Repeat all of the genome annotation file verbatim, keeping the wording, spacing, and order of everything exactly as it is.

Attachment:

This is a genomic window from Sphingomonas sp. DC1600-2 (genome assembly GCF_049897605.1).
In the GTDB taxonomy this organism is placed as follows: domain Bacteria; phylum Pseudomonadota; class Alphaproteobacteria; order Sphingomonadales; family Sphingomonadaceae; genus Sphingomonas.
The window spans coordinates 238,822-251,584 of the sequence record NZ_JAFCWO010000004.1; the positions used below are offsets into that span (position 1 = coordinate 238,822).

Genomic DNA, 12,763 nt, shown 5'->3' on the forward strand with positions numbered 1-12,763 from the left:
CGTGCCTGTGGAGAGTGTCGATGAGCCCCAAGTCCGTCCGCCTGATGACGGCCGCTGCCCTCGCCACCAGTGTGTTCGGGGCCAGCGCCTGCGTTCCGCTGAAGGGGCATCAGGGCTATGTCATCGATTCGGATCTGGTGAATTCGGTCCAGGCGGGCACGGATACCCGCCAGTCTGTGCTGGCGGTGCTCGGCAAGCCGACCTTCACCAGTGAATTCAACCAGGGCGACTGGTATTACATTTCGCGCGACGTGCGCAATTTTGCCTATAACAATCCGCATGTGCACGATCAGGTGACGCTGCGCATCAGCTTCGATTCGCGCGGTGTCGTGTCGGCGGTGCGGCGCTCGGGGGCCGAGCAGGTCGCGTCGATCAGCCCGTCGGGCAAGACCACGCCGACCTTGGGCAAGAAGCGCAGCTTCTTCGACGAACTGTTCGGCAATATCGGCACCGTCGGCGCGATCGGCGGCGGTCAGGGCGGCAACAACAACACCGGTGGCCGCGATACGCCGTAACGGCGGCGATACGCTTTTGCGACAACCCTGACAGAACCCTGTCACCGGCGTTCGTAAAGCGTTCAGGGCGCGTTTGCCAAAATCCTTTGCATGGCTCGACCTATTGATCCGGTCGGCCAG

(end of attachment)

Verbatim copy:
This is a genomic window from Sphingomonas sp. DC1600-2 (genome assembly GCF_049897605.1).
In the GTDB taxonomy this organism is placed as follows: domain Bacteria; phylum Pseudomonadota; class Alphaproteobacteria; order Sphingomonadales; family Sphingomonadaceae; genus Sphingomonas.
The window spans coordinates 238,822-251,584 of the sequence record NZ_JAFCWO010000004.1; the positions used below are offsets into that span (position 1 = coordinate 238,822).

Genomic DNA, 12,763 nt, shown 5'->3' on the forward strand with positions numbered 1-12,763 from the left:
CGTGCCTGTGGAGAGTGTCGATGAGCCCCAAGTCCGTCCGCCTGATGACGGCCGCTGCCCTCGCCACCAGTGTGTTCGGGGCCAGCGCCTGCGTTCCGCTGAAGGGGCATCAGGGCTATGTCATCGATTCGGATCTGGTGAATTCGGTCCAGGCGGGCACGGATACCCGCCAGTCTGTGCTGGCGGTGCTCGGCAAGCCGACCTTCACCAGTGAATTCAACCAGGGCGACTGGTATTACATTTCGCGCGACGTGCGCAATTTTGCCTATAACAATCCGCATGTGCACGATCAGGTGACGCTGCGCATCAGCTTCGATTCGCGCGGTGTCGTGTCGGCGGTGCGGCGCTCGGGGGCCGAGCAGGTCGCGTCGATCAGCCCGTCGGGCAAGACCACGCCGACCTTGGGCAAGAAGCGCAGCTTCTTCGACGAACTGTTCGGCAATATCGGCACCGTCGGCGCGATCGGCGGCGGTCAGGGCGGCAACAACAACACCGGTGGCCGCGATACGCCGTAACGGCGGCGATACGCTTTTGCGACAACCCTGACAGAACCCTGTCACCGGCGTTCGTAAAGCGTTCAGGGCGCGTTTGCCAAAATCCTTTGCATGGCTCGACCTATTGATCCGGTCGGCCAG